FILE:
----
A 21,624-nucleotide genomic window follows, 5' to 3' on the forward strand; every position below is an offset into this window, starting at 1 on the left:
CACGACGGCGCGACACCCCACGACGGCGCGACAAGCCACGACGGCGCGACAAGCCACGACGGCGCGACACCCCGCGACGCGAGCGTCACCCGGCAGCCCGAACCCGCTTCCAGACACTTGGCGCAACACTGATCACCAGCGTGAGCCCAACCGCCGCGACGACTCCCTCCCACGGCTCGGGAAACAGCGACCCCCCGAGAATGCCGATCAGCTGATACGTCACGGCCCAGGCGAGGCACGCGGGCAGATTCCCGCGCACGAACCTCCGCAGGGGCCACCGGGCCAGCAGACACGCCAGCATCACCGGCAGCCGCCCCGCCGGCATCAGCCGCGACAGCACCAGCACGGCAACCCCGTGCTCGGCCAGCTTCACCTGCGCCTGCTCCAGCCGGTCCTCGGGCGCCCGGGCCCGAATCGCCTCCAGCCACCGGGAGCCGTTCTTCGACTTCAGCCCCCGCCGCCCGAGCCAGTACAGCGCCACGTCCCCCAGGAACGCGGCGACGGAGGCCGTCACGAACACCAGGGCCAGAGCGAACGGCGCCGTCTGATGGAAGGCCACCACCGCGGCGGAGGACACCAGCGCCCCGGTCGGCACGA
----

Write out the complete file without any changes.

A 21,624-nucleotide genomic window follows, 5' to 3' on the forward strand; every position below is an offset into this window, starting at 1 on the left:
CACGACGGCGCGACACCCCACGACGGCGCGACAAGCCACGACGGCGCGACAAGCCACGACGGCGCGACACCCCGCGACGCGAGCGTCACCCGGCAGCCCGAACCCGCTTCCAGACACTTGGCGCAACACTGATCACCAGCGTGAGCCCAACCGCCGCGACGACTCCCTCCCACGGCTCGGGAAACAGCGACCCCCCGAGAATGCCGATCAGCTGATACGTCACGGCCCAGGCGAGGCACGCGGGCAGATTCCCGCGCACGAACCTCCGCAGGGGCCACCGGGCCAGCAGACACGCCAGCATCACCGGCAGCCGCCCCGCCGGCATCAGCCGCGACAGCACCAGCACGGCAACCCCGTGCTCGGCCAGCTTCACCTGCGCCTGCTCCAGCCGGTCCTCGGGCGCCCGGGCCCGAATCGCCTCCAGCCACCGGGAGCCGTTCTTCGACTTCAGCCCCCGCCGCCCGAGCCAGTACAGCGCCACGTCCCCCAGGAACGCGGCGACGGAGGCCGTCACGAACACCAGGGCCAGAGCGAACGGCGCCGTCTGATGGAAGGCCACCACCGCGGCGGAGGACACCAGCGCCCCGGTCGGCACGA